Saturday, October 02, 2004

The Little Noises That Move Me

If Kaiser's gonna risk alienating our audience ("audience") by turning this into a philosophy blog, I'm going to risk alienating our audience by turning this into a music geek blog.

So here I am, Saturday night, alone - and at university no less. In a large, white, mostly empty, room. Attempting to finish a stop-motion animation ( this 'incremental movement - take a picture - incremental movement' stuff requires a patience so vast anyone that would choose to do it twice [regrets, I have a few] must have some kind of reverse ADD [DDA?] ). I want something other than the buzz of the flourescent lights to allievate the solitude. The only music-playing device around is the iMac at the back of the room. The iMac speakers are like some kind of bass black hole, so you wouldn't imagine they'd be good for any music falling under the broad spectrum of 'dance' (they make beats sound so tinny it's like the amplified sound of a cockroach jumping up and down on a bottlecap. Or something). And yet why is Triple R's 2003 mix "Friends" sounding so pretty and intimate and involving for the first time?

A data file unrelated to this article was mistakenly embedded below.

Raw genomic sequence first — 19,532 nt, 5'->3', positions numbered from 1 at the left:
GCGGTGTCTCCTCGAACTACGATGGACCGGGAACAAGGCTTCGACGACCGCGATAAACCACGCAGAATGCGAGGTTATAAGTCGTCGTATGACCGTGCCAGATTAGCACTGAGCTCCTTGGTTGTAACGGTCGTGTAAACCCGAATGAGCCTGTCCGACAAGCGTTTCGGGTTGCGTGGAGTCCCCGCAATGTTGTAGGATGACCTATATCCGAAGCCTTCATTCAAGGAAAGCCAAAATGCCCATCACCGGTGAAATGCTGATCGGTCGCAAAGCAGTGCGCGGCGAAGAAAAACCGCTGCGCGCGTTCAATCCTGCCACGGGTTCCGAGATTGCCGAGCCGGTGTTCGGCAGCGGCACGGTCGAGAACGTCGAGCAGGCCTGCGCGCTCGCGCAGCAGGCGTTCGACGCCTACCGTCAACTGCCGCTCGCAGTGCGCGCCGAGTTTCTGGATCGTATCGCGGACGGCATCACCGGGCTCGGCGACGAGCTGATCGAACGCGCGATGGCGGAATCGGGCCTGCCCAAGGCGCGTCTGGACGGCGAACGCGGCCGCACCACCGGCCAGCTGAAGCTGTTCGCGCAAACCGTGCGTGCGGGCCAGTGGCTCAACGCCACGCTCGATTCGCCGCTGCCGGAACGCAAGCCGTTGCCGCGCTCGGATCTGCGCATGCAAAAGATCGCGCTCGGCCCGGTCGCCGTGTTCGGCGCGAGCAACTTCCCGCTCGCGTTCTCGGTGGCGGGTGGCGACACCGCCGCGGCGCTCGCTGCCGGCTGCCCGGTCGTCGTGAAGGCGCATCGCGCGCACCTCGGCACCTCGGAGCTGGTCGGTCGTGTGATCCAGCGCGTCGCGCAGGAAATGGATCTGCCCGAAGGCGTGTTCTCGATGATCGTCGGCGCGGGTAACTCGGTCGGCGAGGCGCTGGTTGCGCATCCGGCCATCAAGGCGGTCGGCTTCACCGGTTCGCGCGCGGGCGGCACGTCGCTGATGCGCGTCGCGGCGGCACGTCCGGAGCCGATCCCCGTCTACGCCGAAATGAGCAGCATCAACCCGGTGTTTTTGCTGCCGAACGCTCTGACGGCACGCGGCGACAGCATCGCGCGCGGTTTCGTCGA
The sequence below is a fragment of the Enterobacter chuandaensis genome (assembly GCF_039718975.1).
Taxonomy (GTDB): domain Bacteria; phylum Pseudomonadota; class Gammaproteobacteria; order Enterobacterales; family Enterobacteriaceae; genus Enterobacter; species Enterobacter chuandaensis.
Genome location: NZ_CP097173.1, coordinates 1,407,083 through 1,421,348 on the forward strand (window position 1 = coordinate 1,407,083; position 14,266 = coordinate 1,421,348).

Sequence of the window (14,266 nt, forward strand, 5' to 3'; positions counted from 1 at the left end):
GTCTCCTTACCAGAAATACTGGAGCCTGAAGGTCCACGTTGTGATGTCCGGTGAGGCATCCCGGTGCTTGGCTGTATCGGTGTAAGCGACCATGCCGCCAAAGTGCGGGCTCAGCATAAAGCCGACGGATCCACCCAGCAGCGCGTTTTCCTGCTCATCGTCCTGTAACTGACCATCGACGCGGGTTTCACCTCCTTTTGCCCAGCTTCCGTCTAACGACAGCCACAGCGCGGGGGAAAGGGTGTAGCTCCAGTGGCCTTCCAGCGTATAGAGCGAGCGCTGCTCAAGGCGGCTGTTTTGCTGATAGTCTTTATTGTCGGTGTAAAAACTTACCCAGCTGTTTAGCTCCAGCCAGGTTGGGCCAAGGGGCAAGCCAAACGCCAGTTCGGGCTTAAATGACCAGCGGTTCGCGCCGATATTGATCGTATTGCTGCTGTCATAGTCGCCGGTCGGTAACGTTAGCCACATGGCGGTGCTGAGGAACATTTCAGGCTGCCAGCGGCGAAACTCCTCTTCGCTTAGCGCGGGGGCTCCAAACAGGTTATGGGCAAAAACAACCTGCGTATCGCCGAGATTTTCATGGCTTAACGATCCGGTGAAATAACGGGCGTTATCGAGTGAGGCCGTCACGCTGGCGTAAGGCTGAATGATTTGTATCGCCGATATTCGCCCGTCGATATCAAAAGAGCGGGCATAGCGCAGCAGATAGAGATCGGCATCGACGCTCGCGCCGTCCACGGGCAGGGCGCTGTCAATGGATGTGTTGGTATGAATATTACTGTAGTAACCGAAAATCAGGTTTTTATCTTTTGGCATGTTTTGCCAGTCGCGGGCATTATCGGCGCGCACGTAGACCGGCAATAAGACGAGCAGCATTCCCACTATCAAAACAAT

They call the stuff "microhouse" ("they" being music journalist people - Philip Sherburne to be exact) and argue endlessly about what constitutes the term (though they seem to be just about the only ones listening, outside of Cologne, Germany). For our purposes,we might call it headphone house with bent for intricate programming (though it does the stuff a disservice to just imply that it's smallified house - you might even say the tracks take a certain aspect of house and intensely focus their sound around it (microscope:scope::microhouse:house. see?). But before we get too dry and technical, let's go back to "Friends". Though I've have had a copy since about midway through last year, and had tried to listen real close at the right times, it hadn't connected. Now, with the pitchshifted wails of (Robag Whrume's remix of) Metaboman's "Easy Woman" trying so desperately to reach me from across the yawning emptiness (the same emptiness I now feel in my stomach, hunger must make me emotionally vulnerable), I'm feeling it for the first time. I think it's the simultaneity of my loneliness and the tininess (and, yeah, tinniness) of the sounds, made resonant by the bigness and openness of Room 4 (as I affectionately call it). Everything in this environment is so clinical and functional and bland and clean (except for the mess of pastel chalk I've made on the ground around my work area), even micro-emotion sounds deeply felt.